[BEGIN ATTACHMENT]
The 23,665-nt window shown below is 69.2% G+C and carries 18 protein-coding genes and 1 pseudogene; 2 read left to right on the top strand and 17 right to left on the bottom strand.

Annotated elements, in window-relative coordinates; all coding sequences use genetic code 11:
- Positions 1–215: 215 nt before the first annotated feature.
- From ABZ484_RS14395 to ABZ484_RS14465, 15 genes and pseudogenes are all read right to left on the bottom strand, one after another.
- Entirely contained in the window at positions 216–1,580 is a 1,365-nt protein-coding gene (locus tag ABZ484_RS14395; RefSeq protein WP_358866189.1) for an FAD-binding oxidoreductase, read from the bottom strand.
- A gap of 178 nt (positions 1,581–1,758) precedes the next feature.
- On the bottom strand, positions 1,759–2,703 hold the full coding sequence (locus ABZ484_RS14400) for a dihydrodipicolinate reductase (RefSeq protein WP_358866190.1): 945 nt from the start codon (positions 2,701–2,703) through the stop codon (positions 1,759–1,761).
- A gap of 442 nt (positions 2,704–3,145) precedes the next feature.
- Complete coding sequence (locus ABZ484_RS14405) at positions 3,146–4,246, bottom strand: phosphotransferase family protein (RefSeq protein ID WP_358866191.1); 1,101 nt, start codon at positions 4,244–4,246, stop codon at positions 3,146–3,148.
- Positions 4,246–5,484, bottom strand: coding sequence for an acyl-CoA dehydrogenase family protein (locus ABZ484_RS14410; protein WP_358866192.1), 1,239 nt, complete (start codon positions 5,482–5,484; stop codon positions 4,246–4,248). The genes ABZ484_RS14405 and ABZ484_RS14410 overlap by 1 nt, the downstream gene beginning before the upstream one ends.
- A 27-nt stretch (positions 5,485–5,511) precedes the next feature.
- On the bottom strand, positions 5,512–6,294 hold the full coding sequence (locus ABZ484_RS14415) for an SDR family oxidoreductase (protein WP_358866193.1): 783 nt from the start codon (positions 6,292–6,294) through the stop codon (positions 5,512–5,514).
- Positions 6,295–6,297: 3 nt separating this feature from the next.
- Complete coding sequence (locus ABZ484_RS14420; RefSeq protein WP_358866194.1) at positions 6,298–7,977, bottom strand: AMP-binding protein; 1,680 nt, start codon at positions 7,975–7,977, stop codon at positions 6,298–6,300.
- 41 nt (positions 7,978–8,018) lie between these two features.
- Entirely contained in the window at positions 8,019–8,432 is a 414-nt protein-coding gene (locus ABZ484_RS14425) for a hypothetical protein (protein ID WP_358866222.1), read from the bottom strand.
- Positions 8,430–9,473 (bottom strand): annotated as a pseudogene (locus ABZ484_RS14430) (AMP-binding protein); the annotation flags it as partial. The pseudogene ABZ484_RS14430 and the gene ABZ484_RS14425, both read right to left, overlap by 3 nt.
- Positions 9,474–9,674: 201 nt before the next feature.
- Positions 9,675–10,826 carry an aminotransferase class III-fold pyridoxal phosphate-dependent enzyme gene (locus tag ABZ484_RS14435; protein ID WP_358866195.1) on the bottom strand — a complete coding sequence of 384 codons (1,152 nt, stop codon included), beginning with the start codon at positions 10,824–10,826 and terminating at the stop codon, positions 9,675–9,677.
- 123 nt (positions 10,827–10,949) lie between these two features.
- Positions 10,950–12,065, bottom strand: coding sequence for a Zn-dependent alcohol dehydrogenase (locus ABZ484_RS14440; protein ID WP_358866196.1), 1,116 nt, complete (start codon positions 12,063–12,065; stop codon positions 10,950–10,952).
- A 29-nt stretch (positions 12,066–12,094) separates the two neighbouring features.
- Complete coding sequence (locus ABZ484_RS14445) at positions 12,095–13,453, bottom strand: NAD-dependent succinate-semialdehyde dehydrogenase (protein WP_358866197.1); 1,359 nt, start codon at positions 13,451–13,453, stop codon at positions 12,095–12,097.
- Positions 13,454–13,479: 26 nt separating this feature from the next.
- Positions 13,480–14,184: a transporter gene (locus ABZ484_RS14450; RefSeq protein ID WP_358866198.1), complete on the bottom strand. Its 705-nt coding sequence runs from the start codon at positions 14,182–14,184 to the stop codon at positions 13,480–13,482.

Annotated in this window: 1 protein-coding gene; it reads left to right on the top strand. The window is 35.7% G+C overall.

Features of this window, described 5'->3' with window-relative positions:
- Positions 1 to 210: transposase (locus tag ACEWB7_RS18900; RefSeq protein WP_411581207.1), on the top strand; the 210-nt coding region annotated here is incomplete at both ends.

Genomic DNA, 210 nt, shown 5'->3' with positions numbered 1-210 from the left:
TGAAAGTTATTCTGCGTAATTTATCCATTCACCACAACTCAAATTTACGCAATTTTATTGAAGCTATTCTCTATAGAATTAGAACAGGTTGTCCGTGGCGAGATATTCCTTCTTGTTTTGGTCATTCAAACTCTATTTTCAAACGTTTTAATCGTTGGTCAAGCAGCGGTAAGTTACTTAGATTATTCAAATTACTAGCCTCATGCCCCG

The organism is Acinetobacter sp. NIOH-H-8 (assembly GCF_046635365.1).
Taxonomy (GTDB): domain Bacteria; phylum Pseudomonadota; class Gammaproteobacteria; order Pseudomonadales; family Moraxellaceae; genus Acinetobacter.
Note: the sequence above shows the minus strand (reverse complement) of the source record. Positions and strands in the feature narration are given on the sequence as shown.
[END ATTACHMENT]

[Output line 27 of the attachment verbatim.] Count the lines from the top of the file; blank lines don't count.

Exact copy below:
Features of this window, described 5'->3' with window-relative positions: